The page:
At the time I purchased NVSQVAM (nowhere), I had never heard of its author Ann Sterzinger. A Google search of her name led me to her blog, whose humourously/obnoxiously retaliatory (and too profane for Amazon's G-rated "Review Approval Board") title charmed the cynical, anomie-embracing part of my heart, currently comprised of four chambers, two atria, two ventricles and most of a pericardium.

"If Celine and Hamsun weren't fascists, they'd be Ann Sterzinger" says one reviewer whose quote appears on the cover. See, I don't know what that's supposed to mean. I felt that the publishers made a mistake there; they should have made a point of saying how incredibly funny this novel is, and how lucidly and tightly composed the prose is.

Because comedy is, without a doubt, the most difficult genre for any writer to work in, because it either succeeds or it fails utterly. In my experience (as a reader, not as a writer), spy thrillers, detective stories, sci-fi/fantasy &c., in all of these genres, a writer is allowed a few missteps, a few "um, ok" moments where the writing doesn't quite work, but it doesn't have to, and you keep going, because (ostensibly) more good parts await. But comedic writing HAS to be funny, or else.
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4 of 4 people found the following review helpful By Benjamin Capps on September 7, 2011
Format: Paperback
I just finished reading the novel NVSQVAM (Nowhere) by Ann Sterzinger. An excellent nihilistic, narrative comedy (sort of) with endlessly clever intellectual witticisms and turns of phrase which are never redundant. The ending is true to the overriding sentiment of the book and I was sad to have reached the last page. Highly recommended!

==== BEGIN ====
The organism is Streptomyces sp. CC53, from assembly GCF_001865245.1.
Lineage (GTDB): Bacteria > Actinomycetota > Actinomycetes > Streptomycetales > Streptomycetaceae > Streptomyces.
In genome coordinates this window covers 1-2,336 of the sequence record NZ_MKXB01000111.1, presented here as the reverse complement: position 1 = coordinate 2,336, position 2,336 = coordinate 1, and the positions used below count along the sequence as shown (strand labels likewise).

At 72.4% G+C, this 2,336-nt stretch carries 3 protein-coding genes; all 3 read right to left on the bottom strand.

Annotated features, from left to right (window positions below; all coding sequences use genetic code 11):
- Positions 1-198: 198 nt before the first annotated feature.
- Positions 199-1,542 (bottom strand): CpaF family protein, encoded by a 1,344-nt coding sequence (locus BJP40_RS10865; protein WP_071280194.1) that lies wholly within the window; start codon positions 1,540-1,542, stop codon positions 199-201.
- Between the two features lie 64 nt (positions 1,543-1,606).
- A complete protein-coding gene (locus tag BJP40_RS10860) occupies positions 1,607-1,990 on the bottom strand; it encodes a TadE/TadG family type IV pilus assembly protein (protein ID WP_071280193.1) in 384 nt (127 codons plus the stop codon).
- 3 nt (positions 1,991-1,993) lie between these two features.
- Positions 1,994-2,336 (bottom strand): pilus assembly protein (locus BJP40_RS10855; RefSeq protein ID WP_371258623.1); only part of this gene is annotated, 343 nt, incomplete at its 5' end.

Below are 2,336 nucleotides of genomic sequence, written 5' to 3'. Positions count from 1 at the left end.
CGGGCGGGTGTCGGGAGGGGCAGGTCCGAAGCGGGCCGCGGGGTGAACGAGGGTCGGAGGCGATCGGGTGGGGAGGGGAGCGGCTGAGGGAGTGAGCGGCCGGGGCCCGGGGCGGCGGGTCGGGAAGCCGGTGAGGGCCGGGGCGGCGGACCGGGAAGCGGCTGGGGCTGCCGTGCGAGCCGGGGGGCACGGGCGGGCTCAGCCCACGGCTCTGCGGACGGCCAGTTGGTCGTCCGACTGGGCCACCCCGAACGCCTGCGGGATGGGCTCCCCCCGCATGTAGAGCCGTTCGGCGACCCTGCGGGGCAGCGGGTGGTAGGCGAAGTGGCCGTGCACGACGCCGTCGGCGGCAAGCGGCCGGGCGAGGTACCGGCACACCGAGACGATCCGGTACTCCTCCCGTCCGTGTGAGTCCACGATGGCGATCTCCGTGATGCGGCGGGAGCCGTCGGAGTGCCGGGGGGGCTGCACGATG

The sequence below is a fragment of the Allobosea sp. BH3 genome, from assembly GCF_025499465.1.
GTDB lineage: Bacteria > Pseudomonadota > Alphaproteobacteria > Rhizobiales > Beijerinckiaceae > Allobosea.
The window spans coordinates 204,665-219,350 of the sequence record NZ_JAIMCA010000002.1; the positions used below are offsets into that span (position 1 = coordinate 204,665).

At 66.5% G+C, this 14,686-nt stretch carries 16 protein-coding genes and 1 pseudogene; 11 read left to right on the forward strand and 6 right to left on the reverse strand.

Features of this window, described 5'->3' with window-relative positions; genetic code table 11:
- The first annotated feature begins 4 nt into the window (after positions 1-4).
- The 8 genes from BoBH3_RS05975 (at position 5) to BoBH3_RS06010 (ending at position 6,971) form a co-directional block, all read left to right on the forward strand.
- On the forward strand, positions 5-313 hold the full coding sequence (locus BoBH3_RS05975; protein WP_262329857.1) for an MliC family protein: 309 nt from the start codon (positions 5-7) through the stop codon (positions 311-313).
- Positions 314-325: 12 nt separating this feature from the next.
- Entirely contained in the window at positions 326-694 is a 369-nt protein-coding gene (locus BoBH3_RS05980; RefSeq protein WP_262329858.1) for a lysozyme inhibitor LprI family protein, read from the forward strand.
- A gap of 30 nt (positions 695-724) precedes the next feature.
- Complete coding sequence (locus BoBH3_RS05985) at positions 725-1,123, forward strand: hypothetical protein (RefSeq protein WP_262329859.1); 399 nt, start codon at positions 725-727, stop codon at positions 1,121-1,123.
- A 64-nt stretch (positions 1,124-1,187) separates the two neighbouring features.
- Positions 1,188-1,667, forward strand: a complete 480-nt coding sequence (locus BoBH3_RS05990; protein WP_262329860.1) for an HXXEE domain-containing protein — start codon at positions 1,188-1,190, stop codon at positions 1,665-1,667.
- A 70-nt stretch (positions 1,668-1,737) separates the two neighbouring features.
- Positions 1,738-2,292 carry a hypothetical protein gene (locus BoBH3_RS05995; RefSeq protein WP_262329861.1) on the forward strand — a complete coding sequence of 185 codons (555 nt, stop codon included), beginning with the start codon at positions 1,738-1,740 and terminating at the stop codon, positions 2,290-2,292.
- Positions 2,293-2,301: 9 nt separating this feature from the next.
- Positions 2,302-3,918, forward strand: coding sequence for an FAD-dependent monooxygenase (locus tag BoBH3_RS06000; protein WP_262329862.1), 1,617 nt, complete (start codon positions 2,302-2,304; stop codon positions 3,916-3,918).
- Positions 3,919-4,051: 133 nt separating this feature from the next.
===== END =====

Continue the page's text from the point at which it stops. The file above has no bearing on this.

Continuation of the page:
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By Randall Williams on November 8, 2013
Format: Paperback Verified Purchase
I ordered this book after reading Matt Forney's blog post recommending it. Forney is a talented writer and I usually enjoy most of the books he recommends. This book by Ann Sterzinger is a worthy effort and is basically the story of man's life unraveling due to various factors--but mainly due to his obsession with his failed dreams and unwillingness to accept the cards he's been dealt. To that end, the book does a pretty good job. Sterzinger also provides footnotes for the book, as other reviewers have mentioned, that are quite witty and give the idea that the reader will be reading the work long after the book's time period (1990's) and hence needs guidance about certain cultural references. This is a nice touch. My feeling, though, is that while this book is a worthy effort I would give it 3 and a half stars if your rating system allowed for it. Let me explain why: